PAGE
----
Last week the ZGF team went on a learning visiting to Eastern province where our partners Women for Change and Wildaf have been working on a European Union funded project focusing on improving Access to Justice for victims of Gender Based Violence (GBV).
The team visited the Victim Support Units in Katete and Lundazi that have been working closely with Women for Change and Wildaf in the implementation of the project. The officers there talked about a lack of shelters for domestic violence victims has been hampering the fight against GBV.
A shelter serves as a point of emergency crisis accommodation for women and children whose lives are at risk due to domestic violence. It is a space which provides refuge to survivors of domestic violence to protect them from further harm and reduce stigma while they access medical, legal, and psycho-social support services.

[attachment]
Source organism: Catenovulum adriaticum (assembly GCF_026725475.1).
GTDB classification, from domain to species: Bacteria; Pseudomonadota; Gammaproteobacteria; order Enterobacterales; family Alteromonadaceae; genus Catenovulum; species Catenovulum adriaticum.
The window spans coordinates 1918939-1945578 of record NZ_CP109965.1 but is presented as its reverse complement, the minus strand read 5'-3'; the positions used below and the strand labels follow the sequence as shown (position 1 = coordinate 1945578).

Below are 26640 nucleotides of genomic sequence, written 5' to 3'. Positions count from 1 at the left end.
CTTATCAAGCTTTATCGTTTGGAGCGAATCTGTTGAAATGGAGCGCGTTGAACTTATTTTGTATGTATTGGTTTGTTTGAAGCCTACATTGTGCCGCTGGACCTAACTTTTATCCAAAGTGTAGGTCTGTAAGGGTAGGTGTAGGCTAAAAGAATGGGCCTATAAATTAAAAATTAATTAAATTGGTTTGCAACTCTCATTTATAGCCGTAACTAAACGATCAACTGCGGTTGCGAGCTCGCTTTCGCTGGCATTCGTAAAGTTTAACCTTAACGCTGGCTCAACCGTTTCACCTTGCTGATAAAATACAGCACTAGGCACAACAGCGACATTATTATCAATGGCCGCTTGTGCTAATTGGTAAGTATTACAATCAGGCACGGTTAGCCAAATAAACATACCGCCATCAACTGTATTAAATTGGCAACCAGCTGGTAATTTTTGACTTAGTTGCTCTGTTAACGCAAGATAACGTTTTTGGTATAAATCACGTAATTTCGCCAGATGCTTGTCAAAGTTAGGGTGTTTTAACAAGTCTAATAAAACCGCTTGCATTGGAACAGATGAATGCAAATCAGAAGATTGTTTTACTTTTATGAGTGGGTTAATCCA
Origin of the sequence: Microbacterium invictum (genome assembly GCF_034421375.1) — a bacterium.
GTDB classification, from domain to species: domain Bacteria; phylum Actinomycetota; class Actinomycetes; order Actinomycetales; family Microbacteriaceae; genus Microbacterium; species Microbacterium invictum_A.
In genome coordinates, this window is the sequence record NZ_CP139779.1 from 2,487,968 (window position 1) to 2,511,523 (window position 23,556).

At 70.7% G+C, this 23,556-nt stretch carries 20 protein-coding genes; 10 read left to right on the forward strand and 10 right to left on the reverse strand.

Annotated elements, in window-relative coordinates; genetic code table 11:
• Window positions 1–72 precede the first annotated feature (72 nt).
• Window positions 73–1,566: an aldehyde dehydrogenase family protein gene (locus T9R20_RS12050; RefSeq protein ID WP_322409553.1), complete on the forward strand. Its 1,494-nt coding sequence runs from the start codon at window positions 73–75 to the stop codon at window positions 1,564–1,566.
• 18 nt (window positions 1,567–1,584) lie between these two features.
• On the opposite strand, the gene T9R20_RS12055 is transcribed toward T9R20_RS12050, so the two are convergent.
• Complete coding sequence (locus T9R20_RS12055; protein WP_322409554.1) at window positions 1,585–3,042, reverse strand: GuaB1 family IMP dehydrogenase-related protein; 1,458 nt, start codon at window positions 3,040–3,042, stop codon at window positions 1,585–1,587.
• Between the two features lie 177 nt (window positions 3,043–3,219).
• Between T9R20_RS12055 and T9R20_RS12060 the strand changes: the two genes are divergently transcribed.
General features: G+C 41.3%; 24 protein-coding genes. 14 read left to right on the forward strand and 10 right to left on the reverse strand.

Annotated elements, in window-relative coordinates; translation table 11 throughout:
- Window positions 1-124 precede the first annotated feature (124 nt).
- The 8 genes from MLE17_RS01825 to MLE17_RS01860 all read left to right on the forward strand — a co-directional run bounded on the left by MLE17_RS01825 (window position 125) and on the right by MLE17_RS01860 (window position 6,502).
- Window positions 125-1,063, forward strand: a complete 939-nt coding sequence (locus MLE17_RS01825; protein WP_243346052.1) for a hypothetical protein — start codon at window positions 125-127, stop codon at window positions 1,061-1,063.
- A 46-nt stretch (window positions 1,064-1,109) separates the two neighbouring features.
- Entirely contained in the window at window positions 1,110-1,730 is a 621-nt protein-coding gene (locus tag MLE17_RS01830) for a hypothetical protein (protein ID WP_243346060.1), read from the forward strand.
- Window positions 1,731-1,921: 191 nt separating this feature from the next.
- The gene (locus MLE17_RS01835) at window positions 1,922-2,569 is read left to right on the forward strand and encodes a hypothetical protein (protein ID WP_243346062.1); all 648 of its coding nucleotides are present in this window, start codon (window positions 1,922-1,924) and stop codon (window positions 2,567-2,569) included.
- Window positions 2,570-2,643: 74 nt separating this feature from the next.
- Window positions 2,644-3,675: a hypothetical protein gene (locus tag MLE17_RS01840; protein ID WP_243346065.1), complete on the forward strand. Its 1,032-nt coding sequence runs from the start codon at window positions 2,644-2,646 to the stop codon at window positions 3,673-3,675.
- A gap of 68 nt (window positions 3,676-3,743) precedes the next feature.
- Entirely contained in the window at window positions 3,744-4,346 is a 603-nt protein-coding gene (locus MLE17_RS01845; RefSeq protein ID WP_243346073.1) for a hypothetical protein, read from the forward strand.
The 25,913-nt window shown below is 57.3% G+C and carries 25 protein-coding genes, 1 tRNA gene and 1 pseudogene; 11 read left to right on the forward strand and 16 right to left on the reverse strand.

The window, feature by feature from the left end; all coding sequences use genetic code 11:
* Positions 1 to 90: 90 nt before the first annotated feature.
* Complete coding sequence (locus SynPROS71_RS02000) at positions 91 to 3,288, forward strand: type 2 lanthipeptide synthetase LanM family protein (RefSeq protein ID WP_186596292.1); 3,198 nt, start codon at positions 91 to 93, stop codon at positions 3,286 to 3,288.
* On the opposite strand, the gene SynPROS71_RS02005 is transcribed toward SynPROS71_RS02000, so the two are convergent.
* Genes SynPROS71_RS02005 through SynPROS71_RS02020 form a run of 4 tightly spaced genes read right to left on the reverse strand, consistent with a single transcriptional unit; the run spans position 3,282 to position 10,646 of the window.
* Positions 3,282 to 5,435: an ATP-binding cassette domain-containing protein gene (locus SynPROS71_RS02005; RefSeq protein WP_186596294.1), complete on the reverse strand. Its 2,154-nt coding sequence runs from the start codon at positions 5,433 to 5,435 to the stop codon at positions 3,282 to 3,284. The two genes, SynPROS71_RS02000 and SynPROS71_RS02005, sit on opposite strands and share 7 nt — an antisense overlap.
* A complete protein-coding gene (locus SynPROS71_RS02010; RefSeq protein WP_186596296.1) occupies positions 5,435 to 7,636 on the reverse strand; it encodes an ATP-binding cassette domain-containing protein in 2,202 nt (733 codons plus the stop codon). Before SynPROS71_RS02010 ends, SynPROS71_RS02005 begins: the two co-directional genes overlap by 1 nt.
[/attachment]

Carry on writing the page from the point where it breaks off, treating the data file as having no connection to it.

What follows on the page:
“We don’t have domestic violence shelters in this province. Many times when women are beaten, they run to their parents and relatives for safety. However, these relatives send them back to their abusive spouses in attempts of preserving the marriage.
Sadly this perpetuates the cycle of violence as the perpetrator usually responds with more violence as they try to re-exert their authority. This therefore, forces many women to stay in violent relationships because they see no way out as there are no support,” explained an officer at Lundazi police post.
Another officer from Katete police post said, “Apart from not having shelter for GBV victims, transport is also another issue. We are supposed to accompany GBV victims from the police to the hospital for the medicals but at times we let them go alone. Some victims then decide not to return back to the police with their medical results which just leaves some cases unresolved.”
This shortage of services should compel the government to enact policies that prioritise provision of gender based violence services, the most important of which is domestic violence shelters which allow access to justice.